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Paris Regional Medical Center Chief Medical Officer Dr. Amanda Green On Immunizations

 

By Dr. Amanda Green, Chief Medical Officer

If a researcher were to sit down at the end of 2021 and tabulate and record the number of times individual vital words were mentioned over the year, “vaccine” would surely be near the top. The advent of COVID-19 vaccines, and their critical role in slowing the spread of the virus, is helping us get closer to the pandemic’s end. It has not only been at the forefront of global discourse, but it has also served as a reminder of how effective vaccination, or immunization, as it is also known, can be in protecting us from several illnesses, both mild and severe.

Of all the things we have learned throughout this historical time, the one fact that perhaps can have the farthest-reaching impact on us individually and collectively is that our health means everything. It has always been true but maybe never more accurate than now. It reminds us of how fragile our health can be and how essential it is to do all we can to protect it from enjoying the things we love and take advantage of all that life offers.

One of the safest and most effective ways we can protect our health and the health of others is by getting vaccinated against preventable diseases. We recommend immunizations for all ages, from birth through senior adulthood. Following recommended vaccination schedules can help ensure that you and your family stay healthy and protected from preventable severe diseases. And it helps make your community healthier too by reducing the spread of infectious illness.

August is National Immunization Awareness Month and a time when many of us are gearing up for another school year – perhaps in person for the first time since spring of 2020. So, it’s a perfect time to check your child’s immunization record, make sure they’re up to date on recommended vaccines, and make an appointment with their pediatrician to make up for any that you missed. And while you’re checking on theirs, don’t forget to double-check yours, too. Adults can also benefit from vaccines, including some that can help prevent illnesses like shingles, hepatitis A and B, and certain cancers that can result from disease infection. Below is a quick, at-a-glance breakdown of recommended vaccinations for different ages.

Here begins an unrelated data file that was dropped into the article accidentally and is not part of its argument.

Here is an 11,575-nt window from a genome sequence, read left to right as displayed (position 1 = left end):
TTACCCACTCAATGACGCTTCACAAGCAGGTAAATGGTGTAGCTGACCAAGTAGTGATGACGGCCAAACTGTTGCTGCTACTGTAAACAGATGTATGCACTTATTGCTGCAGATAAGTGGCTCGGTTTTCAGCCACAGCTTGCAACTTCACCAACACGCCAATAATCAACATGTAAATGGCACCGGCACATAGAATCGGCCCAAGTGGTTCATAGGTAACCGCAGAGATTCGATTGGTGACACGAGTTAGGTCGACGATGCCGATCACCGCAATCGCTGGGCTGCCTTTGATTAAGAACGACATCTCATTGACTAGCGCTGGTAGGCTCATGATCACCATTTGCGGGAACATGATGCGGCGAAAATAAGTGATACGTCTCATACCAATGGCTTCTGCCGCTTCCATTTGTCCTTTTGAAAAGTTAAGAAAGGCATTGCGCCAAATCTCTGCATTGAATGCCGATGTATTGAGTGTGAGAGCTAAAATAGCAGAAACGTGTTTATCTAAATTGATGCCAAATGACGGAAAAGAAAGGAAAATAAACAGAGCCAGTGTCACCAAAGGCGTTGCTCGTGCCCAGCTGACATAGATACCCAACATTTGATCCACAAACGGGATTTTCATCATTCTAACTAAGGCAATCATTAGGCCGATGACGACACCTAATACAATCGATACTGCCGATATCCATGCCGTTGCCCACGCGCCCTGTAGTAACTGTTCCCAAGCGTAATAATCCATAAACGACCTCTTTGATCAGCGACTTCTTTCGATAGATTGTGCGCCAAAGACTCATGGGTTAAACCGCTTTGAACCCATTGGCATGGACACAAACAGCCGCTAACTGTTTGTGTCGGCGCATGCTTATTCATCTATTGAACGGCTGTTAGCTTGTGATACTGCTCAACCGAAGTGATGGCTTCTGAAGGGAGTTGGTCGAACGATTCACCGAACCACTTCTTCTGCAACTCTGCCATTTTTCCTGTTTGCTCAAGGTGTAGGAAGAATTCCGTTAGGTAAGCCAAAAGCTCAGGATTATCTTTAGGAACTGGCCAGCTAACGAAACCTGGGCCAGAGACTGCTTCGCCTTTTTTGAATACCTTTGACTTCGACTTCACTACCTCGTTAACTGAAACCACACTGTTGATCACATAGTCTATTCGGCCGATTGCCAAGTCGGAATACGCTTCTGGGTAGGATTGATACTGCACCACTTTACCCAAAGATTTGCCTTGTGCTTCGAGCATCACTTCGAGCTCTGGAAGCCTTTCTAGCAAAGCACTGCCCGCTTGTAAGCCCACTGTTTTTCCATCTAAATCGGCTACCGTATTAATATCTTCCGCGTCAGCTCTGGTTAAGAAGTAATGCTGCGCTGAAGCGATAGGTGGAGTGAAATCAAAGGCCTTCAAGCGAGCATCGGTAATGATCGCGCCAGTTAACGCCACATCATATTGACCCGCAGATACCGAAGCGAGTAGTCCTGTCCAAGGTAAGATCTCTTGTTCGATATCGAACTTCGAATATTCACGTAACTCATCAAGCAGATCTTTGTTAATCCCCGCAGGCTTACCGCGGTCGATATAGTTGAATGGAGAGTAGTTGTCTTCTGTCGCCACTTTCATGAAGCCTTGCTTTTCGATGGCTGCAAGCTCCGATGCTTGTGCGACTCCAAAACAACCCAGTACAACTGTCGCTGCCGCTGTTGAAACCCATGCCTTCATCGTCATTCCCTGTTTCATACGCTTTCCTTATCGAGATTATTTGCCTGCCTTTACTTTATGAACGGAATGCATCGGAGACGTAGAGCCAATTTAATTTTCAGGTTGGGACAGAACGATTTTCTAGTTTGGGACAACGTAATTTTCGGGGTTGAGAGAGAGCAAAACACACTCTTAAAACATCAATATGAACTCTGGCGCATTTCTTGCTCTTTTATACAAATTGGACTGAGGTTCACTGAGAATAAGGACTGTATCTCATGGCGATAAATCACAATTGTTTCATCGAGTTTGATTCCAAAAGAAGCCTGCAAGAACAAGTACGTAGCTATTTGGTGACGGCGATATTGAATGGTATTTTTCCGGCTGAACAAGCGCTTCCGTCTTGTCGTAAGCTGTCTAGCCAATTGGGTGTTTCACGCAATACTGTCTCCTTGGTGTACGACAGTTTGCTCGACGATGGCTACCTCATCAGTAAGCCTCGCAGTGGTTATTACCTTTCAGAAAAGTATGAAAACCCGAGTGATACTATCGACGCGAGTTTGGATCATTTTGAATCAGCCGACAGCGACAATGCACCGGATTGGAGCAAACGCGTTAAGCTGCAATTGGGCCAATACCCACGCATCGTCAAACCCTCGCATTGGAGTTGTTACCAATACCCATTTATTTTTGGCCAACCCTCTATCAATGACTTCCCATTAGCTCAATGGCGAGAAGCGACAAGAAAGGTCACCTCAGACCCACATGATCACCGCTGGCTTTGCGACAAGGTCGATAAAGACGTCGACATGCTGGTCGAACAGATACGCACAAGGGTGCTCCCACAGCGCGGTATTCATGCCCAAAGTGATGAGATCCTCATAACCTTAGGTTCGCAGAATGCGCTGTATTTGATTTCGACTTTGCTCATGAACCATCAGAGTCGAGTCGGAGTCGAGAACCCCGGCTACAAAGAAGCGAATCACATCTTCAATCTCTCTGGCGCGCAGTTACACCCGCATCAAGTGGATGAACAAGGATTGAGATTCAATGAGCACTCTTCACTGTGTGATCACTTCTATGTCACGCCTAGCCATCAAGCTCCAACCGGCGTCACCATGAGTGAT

Birth, 1-2 months and 6-18 months (3 doses)

Hepatitis B

2, 4, and 6 months (3 doses)

RV (Rotavirus)

Six months and up

Influenza (yearly)

2, 4, 6-18 months and 4-6 years (4 doses)

IPV (Polio)

2, 4, 6, and 12-15 months (4 doses)

Hib (Haemophilus influenza type B)

PVC13 (Pneumococcus)

12-15 months and 4-6 years (2 doses)

MMR (Measles, mumps, and rubella)

Varicella (Chickenpox)

12-23 months (2 doses)

Hepatitis A

2, 4, 6, 15-18 months and 4-6 years (5 doses)

DTaP (Tetanus, diphtheria, and whooping cough)

11-12 years

HPV (Human papillomavirus) (2 doses)

Tdap (DTaP booster)

MenACWY (Meningococcal disease)

16-18 years

MenACWY (booster)

15 years and up (a good rule of thumb is to get a booster on the “5”s – 15,25,35, etc.)

Tdap or TD (Booster every ten years)

50 years and up

Zoster recombinant (Shingles)

65 years and up

PPSV23 (Pneumococcus)

Recommended vaccinations for children and adults alike may alter depending on factors like health conditions, lifestyle, and other characteristics, so it’s essential to maintain a good dialogue with your primary care provider and pediatrician on which immunizations you and your family should receive and when. And if you’re an adult who may have missed some of the recommendations above, you may be able to get catch-up immunizations. Check with your provider about what’s right for you.

If you have not yet received your COVID-19 vaccine, please consider doing so. Pfizer and Moderna COVID-19 vaccines (Two dose regimen) and the J&J COVID-19 vaccine (One dose) are authorized for ages 18 and up, and the Pfizer vaccine (Two dose regimen) is approved for ages 12 and up. If you are female and between the ages of 18-50, a rare but increased risk of thrombosis with thrombocytopenia syndrome (TTS) accompanies the J&J vaccine. Talk with your provider about a suitable COVID-19 vaccine for you.

Our health means everything, and immunizations can have tremendous benefits in protecting your health and that of your family and community. Make sure you’re up to date on yours today. For more information on immunizations recommendations by age, visit www.cdc.gov/vaccines.

If you would like to speak with a provider about your or your child’s immunizations, call 903.737.3232 or visit the Find a Provider tab at ParisRegionalMedical.com to make an appointment and get connected with the care you need.